For our 2013 USITT booth, we decided we wanted to something more exciting than just a table full of products. We had been doing a lot of interesting one-off projects, but most of them aren’t very compact or portable. After looking at our recent jobs to see what we could show off in the booth, we settled on a football field goal simulator and some LED battery-powered signs. We decided to combine the two control systems we’d developed into something that would showcase the many ways our systems can be used in experiential marketing.
We decided we really liked the aesthetic of a turn of the century carnival game, but we wanted to update the look and the interaction a little bit. We had the fabulous Cass Malloy (aka @TrinculoRobot) design a carnival strength tower, and the amazing Ellen Juhlin created some goofy sound effects for us, while we built the electronics that ran the system and pulled all the pieces together.
The final result? Rather than just hitting a lever that physically shoots a shuttle up a tower, our system consisted of three independent parts:
- A light-up strength tower
- A target puck that you smacked with a hammer
- A tablet that displayed your score, played the sound effects, and tweeted updates
Additionally, power and internet were not included with the booth, and trade show rates for these things are notoriously expensive. Wifi at this show was listed as $485 per device; electricity was a little more reasonable, at $180 for 10A service during show hours. Being the crafty electronics geeks we are, we decided to simply use the electricity in our hotel room, and bring it with us to the Expo floor each day – making our booth 100% battery-powered!
The first part we developed was the target puck. This had a single-axis 250g acceleration sensor in it, plus an Arduino Fio, a 3.3V step-up board and a 2xAAA battery holder. It was milled from a solid piece of 4″ diameter delrin, and was largely indestructible. The software was very similar to what we used on the football simulator, but it used a single axis (instead of three), and we quickly discovered that the impact profile needed to be a bit different.
Here’s an average impact from the foam hammer:
This is very different from the football kicks in that there’s a zero crossing in the middle of the impact. Because we were squishing the puck into a surface, from which it then recoiled, the force started in one direction and then reversed.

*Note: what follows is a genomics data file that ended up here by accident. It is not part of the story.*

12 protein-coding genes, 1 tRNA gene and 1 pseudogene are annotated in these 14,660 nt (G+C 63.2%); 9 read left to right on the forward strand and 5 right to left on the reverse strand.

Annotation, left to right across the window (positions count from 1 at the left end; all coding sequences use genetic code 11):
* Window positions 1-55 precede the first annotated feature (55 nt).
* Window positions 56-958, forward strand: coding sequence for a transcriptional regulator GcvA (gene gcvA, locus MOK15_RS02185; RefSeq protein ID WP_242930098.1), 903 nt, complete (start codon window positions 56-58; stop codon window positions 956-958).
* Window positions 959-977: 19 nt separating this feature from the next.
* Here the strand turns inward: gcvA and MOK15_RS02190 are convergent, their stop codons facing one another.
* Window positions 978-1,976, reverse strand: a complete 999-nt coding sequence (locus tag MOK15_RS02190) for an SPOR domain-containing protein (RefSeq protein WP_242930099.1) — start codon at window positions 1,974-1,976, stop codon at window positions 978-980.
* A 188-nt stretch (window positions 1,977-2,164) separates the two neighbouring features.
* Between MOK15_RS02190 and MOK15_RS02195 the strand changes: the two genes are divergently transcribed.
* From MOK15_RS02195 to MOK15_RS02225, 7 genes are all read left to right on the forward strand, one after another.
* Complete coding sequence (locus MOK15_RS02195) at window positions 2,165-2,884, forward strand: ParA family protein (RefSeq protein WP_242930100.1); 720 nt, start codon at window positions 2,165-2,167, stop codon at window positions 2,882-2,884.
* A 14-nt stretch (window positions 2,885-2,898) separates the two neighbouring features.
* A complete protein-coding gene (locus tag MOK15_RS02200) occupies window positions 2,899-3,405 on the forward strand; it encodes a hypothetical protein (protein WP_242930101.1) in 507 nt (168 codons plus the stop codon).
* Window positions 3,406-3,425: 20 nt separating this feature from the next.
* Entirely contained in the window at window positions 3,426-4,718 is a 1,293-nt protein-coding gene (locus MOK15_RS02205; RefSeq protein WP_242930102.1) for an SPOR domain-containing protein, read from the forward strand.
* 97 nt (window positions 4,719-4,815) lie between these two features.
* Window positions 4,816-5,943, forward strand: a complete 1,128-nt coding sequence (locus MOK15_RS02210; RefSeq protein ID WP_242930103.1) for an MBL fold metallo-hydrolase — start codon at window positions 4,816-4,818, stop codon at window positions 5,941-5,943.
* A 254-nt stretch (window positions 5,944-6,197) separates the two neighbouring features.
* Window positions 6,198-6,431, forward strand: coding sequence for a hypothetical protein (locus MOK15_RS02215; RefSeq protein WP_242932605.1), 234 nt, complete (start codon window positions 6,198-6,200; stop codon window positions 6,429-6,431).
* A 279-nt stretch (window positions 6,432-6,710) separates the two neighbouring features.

When we started looking at the raw analog-to-digital conversion (ADC) reads, we got some nice spikes, but we were usually catching a read somewhere in the middle that was below the event threshold in the football data. The football software was written so that it looked for a series of readings above a particular threshold; as soon as the readings dropped below that threshold, it considered the event done and transmitted the data. On the puck, this meant that we were only getting half of the event due to the zero crossing. To compensate, we added a “ride through” logic that allowed an event to continue within about 3 ADC reads if it once again went above the threshold value.
The only other thing we needed to change was a funny detail we had discovered when developing the football: spring contacts in battery holders work great, except during impact events. On the football, we used a completely soldered-in rechargeable battery, eliminating the need to dig into it to change batteries, as well as negating the spring contact issue. Since we did have spring contacts in the puck, we had very short moments (on the order of tens of milliseconds) during which the batteries would be disconnected. We simply added a large 470uF capacitor to the input side of the voltage booster. This 100% solved the problem, as the 3.3V step-up circuit could simply draw down the capacitor while the batteries were disconnected.
All of the data processing happened in the puck’s software: it integrated the absolute value accelerations over the impact event time, eventually coming up with a single number. In testing, this number ranged from about 50 in minimum hits to over 450, but it was looking hard to get over 300. The puck simply output this number (50-300+), but there was no top limit on it – it kept integrating as long as the sensor was reading above the event threshold. This number was actually a speed, but it was in arbitrary units; we’ll discuss later on how to get a speed from this number and how we adapted this range into a final score. The number was transmitted via Xbee radio to the tower (which also forwarded the number to the tablet via bluetooth).
Next we developed the strength tower. This had 18 RGB LEDs, plus some lights in the top to light up Trinculo when a high score was hit. The physical tower was made up of printed graphics, UV coated and glued to either sintra (the gear and background), frosted plexi (Trinculo), or 1/2″ gatorboard. We cut out all the funny outlines on a band saw, and did all the circles on our CNC mill. The RGB LEDs are based on WS2801 LED drivers, so instead of having to actively drive them, we could just send them a 32-bit color value, which got displayed on the LED.
The tower had three basic modes: an attractor look, an idle (off) look, and a score playback series. The attractor look was generated using a cellular automaton system called “Forest Fire.” Cellular automata for lighting design deserves its own blog post (or an entire book), but the briefest explanation is this: an off pixel has a random chance of becoming a blue pixel (a tree), a blue pixel has a random chance of being a pink pixel (on fire), and fire spreads to adjacent blue pixels. Pink pixels then become off pixels. Overall, it was a very simple system to implement with 18 pixels, and it created a fully generated non-repeating pattern. (You can find more of our work with cellular automata in lighting design here.)